Under Massachusetts law, the creation of a security interest requires a security agreement that describes the collateral. M.G.L.c. 106, § 9-203(1). A security interest attaches only to the property described in the security agreement. In re Nightway Transp. Co., Inc., 96 B.R. 854 (Bankr.N.D.Ill.1989). There is no requirement that the agreement be entitled security agreement to be enforceable as long as it evidences an intent to create a security interest. In re Sportsland, Inc., 17 U.C.C.Rep.Serv. 1333 (Bankr.D.Mass.1975). Indeed, the security agreement may consist of several documents. Baystate Drywall, Inc. v. Chicopee Savings Bank, 385 Mass. 17, 429 N.E.2d 1138 (1982). The description is sufficient if it "reasonably identifies what is described." M.G.L. c. 106, § 9-110.

    152 B.R. at 697 (emphasis supplied). See also Jojo's 10 Restaurant, LLC v. Devin Props., LLC (In re Jojo's 10 Restaurant, LLC), LLC, ___ B.R.___(Bankr.D.Mass. 2011). In In re Jojo's 10 Restaurant, LLC, the court stated:

    The UCC governs the creation of security interests. To be effective, a security interest must have attached to the collateral in question. UCC § 9-308(a). Unless an agreement between the parties provides otherwise, a security interest attaches to collateral only when it becomes enforceable against a debtor with respect to the collateral. § 9-203(a). A security interest in a debtor's assets becomes enforceable when (i) value has been given, (ii) the debtor has rights in the collateral or the power to transfer the rights and (iii) the debtor has authenticated a security agreement *36 that provides a description of the collateral. § 9-203(b). In order for a security interest to have priority over subsequent secured creditors, it must be perfected. § 9-317(a). An attached security interest is perfected upon the filing of a financing statement in the appropriate centralized registry. §§ 9-308(a) and 9-310(a).

    Id. at___(footnote omitted).[13]

    The Massachusetts Supreme Judicial Court in Baystate Drywall, Inc. v. Chicopee Savings Bank, 385 Mass. 17, 429 N.E.2d 1138 (1982), citing, among other cases, In re Numeric Corp., 485 F.2d 1328, 1331-32 (1st Cir.1973), observed: "A debtor need not ... sign a document designated `security agreement' in order to satisfy the code requirement that the debtor sign a security agreement. A combination of documents may meet that requirement."[14] 385 Mass. at 22, 429 N.E.2d 1138. See also In re Jojo's 10 Restaurant, LLC,___ B.R. at___("the security agreement may consist of several different documents that `collectively establish an intention to grant a security interest' in the collateral identified in the documents."). According to the court in Jojo's Restaurant, "[i]f one such document lists the collateral to be secured, it must contain some granting language expressing the debtor's intent to create a security interest."___B.R. at___(citing In re Rowe, 369 B.R. 73, 76-77 (Bankr. D.Mass.2007)).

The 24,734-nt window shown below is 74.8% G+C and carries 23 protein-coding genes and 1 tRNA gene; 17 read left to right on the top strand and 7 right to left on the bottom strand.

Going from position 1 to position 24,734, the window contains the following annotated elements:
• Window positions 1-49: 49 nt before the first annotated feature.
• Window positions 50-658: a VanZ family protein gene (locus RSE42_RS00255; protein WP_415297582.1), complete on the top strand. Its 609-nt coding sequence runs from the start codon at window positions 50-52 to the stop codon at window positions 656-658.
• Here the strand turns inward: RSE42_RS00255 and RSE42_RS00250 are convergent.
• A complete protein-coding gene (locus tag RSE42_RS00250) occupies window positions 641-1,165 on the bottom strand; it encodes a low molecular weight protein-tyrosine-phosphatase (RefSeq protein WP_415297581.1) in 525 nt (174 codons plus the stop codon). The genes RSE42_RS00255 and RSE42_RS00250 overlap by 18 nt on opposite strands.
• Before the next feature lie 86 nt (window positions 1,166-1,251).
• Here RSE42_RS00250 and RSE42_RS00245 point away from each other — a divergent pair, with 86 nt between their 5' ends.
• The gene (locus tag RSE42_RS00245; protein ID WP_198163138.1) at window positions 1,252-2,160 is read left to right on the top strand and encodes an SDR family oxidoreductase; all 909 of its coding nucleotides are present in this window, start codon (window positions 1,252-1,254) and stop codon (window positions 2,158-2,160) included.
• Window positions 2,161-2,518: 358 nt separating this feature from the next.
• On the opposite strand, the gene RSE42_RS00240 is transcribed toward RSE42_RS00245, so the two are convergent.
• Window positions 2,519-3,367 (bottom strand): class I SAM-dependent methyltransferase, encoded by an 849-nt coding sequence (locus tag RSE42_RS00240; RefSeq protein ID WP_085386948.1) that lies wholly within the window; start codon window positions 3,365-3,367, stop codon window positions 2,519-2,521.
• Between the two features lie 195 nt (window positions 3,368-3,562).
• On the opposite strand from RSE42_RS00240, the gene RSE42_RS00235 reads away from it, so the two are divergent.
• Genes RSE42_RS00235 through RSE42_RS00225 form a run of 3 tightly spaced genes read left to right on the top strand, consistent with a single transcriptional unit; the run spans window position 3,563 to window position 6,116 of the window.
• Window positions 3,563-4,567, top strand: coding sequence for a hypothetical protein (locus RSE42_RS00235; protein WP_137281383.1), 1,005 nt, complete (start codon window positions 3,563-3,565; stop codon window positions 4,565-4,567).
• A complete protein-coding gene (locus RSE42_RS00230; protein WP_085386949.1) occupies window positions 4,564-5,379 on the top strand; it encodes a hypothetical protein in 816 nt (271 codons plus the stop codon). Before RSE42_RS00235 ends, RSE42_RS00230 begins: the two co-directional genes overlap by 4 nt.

As an alternative to an authenticated security agreement, if value has been given and the debtor has rights in the collateral, a security interest may be enforceable under UCC § 9-203(b) if the collateral is in the possession of the secured party pursuant to a security agreement under Section 9-313 of the UCC. According to a Massachusetts commentator,

    [U]nder § 9-203(b)(3)(B), with the exception of certain types of collateral, if the secured party receives possession of the collateral, under § 9-313 (dealing with possession for perfection ...), no authenticated agreement is necessary for the purpose of attachment. That is not to say that an authenticated security agreement may not be preferable, since such agreement would normally contain other important provisions of agreement between the parties.

    25A Herbert Lemelman, Manual on Uniform Commercial Code, Mass. Practice *37 Series, §9:53 (3d ed. 2011). Section 9-313 provides: "Except as otherwise provided in subsection (b), a secured party may perfect a security interest in negotiable documents, goods, instruments, money, or tangible chattel paper by taking possession of the collateral...." Mass. Gen Laws ch. 106, § 9-313(a). Again, according to a Massachusetts commentator,

    M.G.L.A. c. 106, § 9-313 deals with the availability of the common law pledge as a method of perfection. Under former M.G.L.A.c. 106, § 9-203, such a pledge as was available under the section did not have to be accompanied by an agreement. The language of the present provision, M.G.L.A. c. 106, § 9-203, however, makes it clear that in order for a pledge to attach and be enforceable, it must be pursuant to an agreement.... M.G.L.A. c. 106, § 9-308(c) provides that if there has been a filing for perfection and thereafter perfection by taking possession (a pledge), the perfection is deemed to be continuous for the purpose of priority so long as there is no intervening period during which the security interest is unperfected. One should also be reminded of the common law principle that in the case of a pledge, the debtor or the debtors agent cannot be the one in possession of the collateral.

    27B Herbert Lemelman, UCC Forms Annotated, Mass. Practice Series, § 9-313 (3d ed.2011). Additionally, that commentator has observed:

    The difference between possessory and non-possessory security interests provides a basis for a flexible approach in finding whether a security agreement exists. It should be noted that such an agreement is required even if possession, or control, is transferred; in that, such event must be pursuant to an agreement. What may not be necessary is an authenticated document.